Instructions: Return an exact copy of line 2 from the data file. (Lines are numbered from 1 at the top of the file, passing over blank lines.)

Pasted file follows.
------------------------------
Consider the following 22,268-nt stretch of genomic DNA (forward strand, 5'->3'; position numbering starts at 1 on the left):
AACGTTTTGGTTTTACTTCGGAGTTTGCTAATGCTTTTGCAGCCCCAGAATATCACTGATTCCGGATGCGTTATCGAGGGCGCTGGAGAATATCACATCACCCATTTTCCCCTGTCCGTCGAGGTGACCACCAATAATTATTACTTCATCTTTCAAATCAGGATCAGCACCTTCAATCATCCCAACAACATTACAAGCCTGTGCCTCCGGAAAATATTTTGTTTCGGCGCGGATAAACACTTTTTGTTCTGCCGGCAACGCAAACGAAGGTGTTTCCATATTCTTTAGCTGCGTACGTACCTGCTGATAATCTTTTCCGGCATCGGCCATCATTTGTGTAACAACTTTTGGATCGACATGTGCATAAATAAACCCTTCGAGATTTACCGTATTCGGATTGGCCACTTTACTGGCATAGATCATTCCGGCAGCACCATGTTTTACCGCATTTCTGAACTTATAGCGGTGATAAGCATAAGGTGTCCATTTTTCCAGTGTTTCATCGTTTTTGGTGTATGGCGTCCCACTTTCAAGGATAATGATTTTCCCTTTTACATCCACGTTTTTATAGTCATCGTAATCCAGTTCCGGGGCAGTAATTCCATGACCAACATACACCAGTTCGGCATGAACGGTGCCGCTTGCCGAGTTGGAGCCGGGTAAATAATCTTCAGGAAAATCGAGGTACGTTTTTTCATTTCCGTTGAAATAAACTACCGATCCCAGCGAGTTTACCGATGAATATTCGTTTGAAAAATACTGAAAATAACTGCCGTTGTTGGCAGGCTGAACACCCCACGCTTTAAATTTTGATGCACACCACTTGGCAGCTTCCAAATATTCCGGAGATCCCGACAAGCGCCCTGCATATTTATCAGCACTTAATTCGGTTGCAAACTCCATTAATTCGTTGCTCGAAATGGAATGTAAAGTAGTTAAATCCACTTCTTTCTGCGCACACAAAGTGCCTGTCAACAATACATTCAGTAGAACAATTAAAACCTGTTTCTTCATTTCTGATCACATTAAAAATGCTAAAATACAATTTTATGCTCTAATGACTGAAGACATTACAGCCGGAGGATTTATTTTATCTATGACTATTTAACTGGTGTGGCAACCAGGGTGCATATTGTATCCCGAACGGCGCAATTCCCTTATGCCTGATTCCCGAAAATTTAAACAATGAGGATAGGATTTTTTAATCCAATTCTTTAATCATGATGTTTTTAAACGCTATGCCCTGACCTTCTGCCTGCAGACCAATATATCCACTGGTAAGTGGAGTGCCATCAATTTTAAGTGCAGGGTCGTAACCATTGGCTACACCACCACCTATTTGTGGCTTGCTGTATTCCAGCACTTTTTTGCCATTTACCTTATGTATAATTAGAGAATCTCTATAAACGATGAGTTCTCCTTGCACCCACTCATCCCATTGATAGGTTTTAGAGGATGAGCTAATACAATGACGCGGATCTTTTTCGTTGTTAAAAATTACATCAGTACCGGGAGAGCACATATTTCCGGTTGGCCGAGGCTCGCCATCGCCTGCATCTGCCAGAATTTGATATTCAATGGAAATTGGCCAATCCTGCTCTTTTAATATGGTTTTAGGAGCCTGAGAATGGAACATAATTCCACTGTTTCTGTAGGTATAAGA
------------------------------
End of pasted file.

AACGTTTTGGTTTTACTTCGGAGTTTGCTAATGCTTTTGCAGCCCCAGAATATCACTGATTCCGGATGCGTTATCGAGGGCGCTGGAGAATATCACATCACCCATTTTCCCCTGTCCGTCGAGGTGACCACCAATAATTATTACTTCATCTTTCAAATCAGGATCAGCACCTTCAATCATCCCAACAACATTACAAGCCTGTGCCTCCGGAAAATATTTTGTTTCGGCGCGGATAAACACTTTTTGTTCTGCCGGCAACGCAAACGAAGGTGTTTCCATATTCTTTAGCTGCGTACGTACCTGCTGATAATCTTTTCCGGCATCGGCCATCATTTGTGTAACAACTTTTGGATCGACATGTGCATAAATAAACCCTTCGAGATTTACCGTATTCGGATTGGCCACTTTACTGGCATAGATCATTCCGGCAGCACCATGTTTTACCGCATTTCTGAACTTATAGCGGTGATAAGCATAAGGTGTCCATTTTTCCAGTGTTTCATCGTTTTTGGTGTATGGCGTCCCACTTTCAAGGATAATGATTTTCCCTTTTACATCCACGTTTTTATAGTCATCGTAATCCAGTTCCGGGGCAGTAATTCCATGACCAACATACACCAGTTCGGCATGAACGGTGCCGCTTGCCGAGTTGGAGCCGGGTAAATAATCTTCAGGAAAATCGAGGTACGTTTTTTCATTTCCGTTGAAATAAACTACCGATCCCAGCGAGTTTACCGATGAATATTCGTTTGAAAAATACTGAAAATAACTGCCGTTGTTGGCAGGCTGAACACCCCACGCTTTAAATTTTGATGCACACCACTTGGCAGCTTCCAAATATTCCGGAGATCCCGACAAGCGCCCTGCATATTTATCAGCACTTAATTCGGTTGCAAACTCCATTAATTCGTTGCTCGAAATGGAATGTAAAGTAGTTAAATCCACTTCTTTCTGCGCACACAAAGTGCCTGTCAACAATACATTCAGTAGAACAATTAAAACCTGTTTCTTCATTTCTGATCACATTAAAAATGCTAAAATACAATTTTATGCTCTAATGACTGAAGACATTACAGCCGGAGGATTTATTTTATCTATGACTATTTAACTGGTGTGGCAACCAGGGTGCATATTGTATCCCGAACGGCGCAATTCCCTTATGCCTGATTCCCGAAAATTTAAACAATGAGGATAGGATTTTTTAATCCAATTCTTTAATCATGATGTTTTTAAACGCTATGCCCTGACCTTCTGCCTGCAGACCAATATATCCACTGGTAAGTGGAGTGCCATCAATTTTAAGTGCAGGGTCGTAACCATTGGCTACACCACCACCTATTTGTGGCTTGCTGTATTCCAGCACTTTTTTGCCATTTACCTTATGTATAATTAGAGAATCTCTATAAACGATGAGTTCTCCTTGCACCCACTCATCCCATTGATAGGTTTTAGAGGATGAGCTAATACAATGACGCGGATCTTTTTCGTTGTTAAAAATTACATCAGTACCGGGAGAGCACATATTTCCGGTTGGCCGAGGCTCGCCATCGCCTGCATCTGCCAGAATTTGATATTCAATGGAAATTGGCCAATCCTGCTCTTTTAATATGGTTTTAGGAGCCTGAGAATGGAACATAATTCCACTGTTTCTGTAGGTATAAGA